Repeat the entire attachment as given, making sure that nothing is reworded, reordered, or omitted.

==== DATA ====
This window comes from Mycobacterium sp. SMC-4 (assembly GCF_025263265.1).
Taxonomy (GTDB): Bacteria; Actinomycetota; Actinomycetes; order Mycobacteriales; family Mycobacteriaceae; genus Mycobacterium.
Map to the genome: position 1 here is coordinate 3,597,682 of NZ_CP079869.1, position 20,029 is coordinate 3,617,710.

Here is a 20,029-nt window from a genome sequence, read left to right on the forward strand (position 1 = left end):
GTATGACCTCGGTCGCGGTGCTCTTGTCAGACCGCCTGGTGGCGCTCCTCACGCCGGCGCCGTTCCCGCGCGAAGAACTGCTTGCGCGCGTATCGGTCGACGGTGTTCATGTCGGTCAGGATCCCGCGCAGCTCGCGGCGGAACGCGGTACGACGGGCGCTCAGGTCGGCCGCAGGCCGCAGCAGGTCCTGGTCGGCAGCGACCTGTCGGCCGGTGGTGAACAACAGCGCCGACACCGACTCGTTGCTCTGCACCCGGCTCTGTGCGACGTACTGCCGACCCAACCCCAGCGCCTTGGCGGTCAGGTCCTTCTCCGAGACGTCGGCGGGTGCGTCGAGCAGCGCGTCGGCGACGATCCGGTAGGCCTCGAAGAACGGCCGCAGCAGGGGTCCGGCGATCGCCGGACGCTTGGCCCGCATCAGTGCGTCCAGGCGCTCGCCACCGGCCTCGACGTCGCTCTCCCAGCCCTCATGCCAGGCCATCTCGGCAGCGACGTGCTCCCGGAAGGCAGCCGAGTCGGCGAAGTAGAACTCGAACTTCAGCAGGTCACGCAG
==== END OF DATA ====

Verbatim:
This window comes from Mycobacterium sp. SMC-4 (assembly GCF_025263265.1).
Taxonomy (GTDB): Bacteria; Actinomycetota; Actinomycetes; order Mycobacteriales; family Mycobacteriaceae; genus Mycobacterium.
Map to the genome: position 1 here is coordinate 3,597,682 of NZ_CP079869.1, position 20,029 is coordinate 3,617,710.

Here is a 20,029-nt window from a genome sequence, read left to right on the forward strand (position 1 = left end):
GTATGACCTCGGTCGCGGTGCTCTTGTCAGACCGCCTGGTGGCGCTCCTCACGCCGGCGCCGTTCCCGCGCGAAGAACTGCTTGCGCGCGTATCGGTCGACGGTGTTCATGTCGGTCAGGATCCCGCGCAGCTCGCGGCGGAACGCGGTACGACGGGCGCTCAGGTCGGCCGCAGGCCGCAGCAGGTCCTGGTCGGCAGCGACCTGTCGGCCGGTGGTGAACAACAGCGCCGACACCGACTCGTTGCTCTGCACCCGGCTCTGTGCGACGTACTGCCGACCCAACCCCAGCGCCTTGGCGGTCAGGTCCTTCTCCGAGACGTCGGCGGGTGCGTCGAGCAGCGCGTCGGCGACGATCCGGTAGGCCTCGAAGAACGGCCGCAGCAGGGGTCCGGCGATCGCCGGACGCTTGGCCCGCATCAGTGCGTCCAGGCGCTCGCCACCGGCCTCGACGTCGCTCTCCCAGCCCTCATGCCAGGCCATCTCGGCAGCGACGTGCTCCCGGAAGGCAGCCGAGTCGGCGAAGTAGAACTCGAACTTCAGCAGGTCACGCAG